The unsealed documents are at their most revelatory when it comes to Gubarev’s relationship with one of his allegedly criminal clients, Aleksandr Zhukov. The 38-year-old native of St. Petersburg, Russia, is in a federal detention center in Brooklyn awaiting trial on four counts of wire fraud and money laundering, in part for allegedly masterminding the Methbot operation. For a time he was XBT’s biggest customer.
Methbot was an enterprising scam that used a fake internet advertising agency called MediaMethane to sell millions of dollars worth of video ad spots on premium content sites.
Instead of running the ads on sites like The New York Times and Fox, the crew used rented hosting in Dallas to operate its own private network of fake sites mimicking the real ones—and then ran the ads there. The audience for the ads were thousands of “consumers” who were actually sophisticated bots happy to watch 300 million video ads a day.
To make the bots look real to advertisers, the perpetrators leased over 800,000 IP addresses and then filed bogus information with internet registries to make them look like residential broadband providers in demographically desirable American neighborhoods.
A sizable portion of those fake Comcast, AT&T, and Cox Cable addresses were leased from XBT. The company says it thought they were being used for an advertising metrics business.
According to prosecutors, the Methbot scheme conned hundreds of brands and advertisers out of $7 million before it was exposed by a New York security company in December 2016. The unsealed documents show XBT was paid millions. In the scam’s final month alone, XBT was paid $400,000, according to internal financial reports, accounting for 7 percent of the company’s earnings that month.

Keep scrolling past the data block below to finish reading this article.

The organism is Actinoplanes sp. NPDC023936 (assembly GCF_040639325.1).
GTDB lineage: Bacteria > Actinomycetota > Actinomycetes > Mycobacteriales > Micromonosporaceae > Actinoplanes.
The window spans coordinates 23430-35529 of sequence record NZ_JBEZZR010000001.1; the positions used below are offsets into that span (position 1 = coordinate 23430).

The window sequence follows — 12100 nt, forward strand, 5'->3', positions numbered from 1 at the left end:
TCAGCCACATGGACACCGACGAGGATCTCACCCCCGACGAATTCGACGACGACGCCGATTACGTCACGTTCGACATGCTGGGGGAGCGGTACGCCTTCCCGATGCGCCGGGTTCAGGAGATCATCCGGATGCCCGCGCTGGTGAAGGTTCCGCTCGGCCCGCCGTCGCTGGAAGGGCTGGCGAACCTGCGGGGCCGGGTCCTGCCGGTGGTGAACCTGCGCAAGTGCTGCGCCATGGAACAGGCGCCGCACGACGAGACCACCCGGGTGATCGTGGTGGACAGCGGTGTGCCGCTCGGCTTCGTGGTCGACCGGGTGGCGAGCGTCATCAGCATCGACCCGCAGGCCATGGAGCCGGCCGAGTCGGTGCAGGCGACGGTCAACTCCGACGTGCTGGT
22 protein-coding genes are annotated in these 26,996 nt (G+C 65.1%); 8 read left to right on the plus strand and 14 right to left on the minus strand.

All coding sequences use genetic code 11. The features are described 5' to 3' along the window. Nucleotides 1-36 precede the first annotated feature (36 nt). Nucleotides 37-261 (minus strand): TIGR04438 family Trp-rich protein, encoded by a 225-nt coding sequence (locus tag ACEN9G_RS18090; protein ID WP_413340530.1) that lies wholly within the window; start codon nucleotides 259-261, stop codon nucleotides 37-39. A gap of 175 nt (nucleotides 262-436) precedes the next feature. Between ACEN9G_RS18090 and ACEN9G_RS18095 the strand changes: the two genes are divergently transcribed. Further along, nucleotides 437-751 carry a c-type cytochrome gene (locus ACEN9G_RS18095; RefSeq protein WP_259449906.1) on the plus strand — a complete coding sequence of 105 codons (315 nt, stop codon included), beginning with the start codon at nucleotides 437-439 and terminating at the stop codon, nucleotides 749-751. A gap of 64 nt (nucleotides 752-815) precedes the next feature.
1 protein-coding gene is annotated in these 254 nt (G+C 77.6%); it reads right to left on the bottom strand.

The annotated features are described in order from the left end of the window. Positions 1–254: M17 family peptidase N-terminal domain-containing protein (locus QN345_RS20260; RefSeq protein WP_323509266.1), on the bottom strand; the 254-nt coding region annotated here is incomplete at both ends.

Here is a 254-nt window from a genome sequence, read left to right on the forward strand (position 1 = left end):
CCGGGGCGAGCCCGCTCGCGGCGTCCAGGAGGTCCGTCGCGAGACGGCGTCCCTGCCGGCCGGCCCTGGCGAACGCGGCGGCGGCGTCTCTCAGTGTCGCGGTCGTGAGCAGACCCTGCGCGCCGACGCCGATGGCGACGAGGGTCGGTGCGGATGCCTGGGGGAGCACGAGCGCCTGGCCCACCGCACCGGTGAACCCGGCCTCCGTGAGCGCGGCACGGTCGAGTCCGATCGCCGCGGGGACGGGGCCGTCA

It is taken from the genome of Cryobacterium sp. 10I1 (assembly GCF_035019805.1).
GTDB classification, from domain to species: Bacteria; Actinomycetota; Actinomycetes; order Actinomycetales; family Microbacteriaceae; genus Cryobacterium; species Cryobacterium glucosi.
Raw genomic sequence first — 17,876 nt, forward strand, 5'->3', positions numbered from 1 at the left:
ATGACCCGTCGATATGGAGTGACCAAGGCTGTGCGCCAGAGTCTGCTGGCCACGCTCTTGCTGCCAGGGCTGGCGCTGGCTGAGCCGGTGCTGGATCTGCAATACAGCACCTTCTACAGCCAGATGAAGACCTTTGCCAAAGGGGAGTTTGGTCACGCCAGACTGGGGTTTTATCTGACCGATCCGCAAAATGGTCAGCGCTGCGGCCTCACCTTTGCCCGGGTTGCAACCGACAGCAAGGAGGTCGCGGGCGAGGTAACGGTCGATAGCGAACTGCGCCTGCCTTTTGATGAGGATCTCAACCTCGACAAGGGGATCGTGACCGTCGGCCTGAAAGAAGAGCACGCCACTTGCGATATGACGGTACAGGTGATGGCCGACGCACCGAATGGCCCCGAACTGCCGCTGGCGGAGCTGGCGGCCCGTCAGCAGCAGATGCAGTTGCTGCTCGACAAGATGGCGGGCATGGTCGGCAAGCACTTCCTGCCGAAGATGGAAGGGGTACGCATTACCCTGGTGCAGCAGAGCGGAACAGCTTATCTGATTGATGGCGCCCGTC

The unsealed documents show that when Methbot was exposed, XBT was worried it would be swept into a press storm at a time when Russian hackers were getting a lot of attention. Gubarev hired an American PR crisis manager who boasted of once repping accused mega-pirate Kim DotCom. In a series of emails, his chief operating office, Nick Dvas, urged the PR consultant to handle reporters with care.
“Please, be very careful with Mr. Krebs,” Dvas wrote in one email, referring to independent security journalist Brian Krebs. “He has been performing lots of research in connection with cybercrime originating from Russia, and he might jump to some sort of unnecessary conclusions.”
In another message to the PR consultant, Gubarev admitted to direct dealings with Zhukov. “We know him personally many years,” he wrote. “We was [sic] under impression that it is a big data analytics system for ad networks as per his explanation.”
Despite the close and lucrative relationship, XBT evidently kept scant documentation pertaining to its biggest customer, according to a filing by BuzzFeed’s lawyers. “Their internal records consist of a credit card check with a ‘tolerance threshold’ of $1,000 and notations regarding multiple Russian names and e-mail addresses they are unable to identify,” read the filing. “And though he was supposedly a client for more than a year who personally visited them several times, they have not produced a single actual e-mail, message or other communication from Zhukov.”
In the end, the evidence knocked loose by Gubarev’s lawsuit doesn’t tie him in any meaningful way to Russiagate. But it does show that his company, perhaps innocently, was paid a lot of money as part of an epic Russian cybercrime caper that’s now headed toward a federal trial in New York. That’s the kind of publicity that money can’t buy.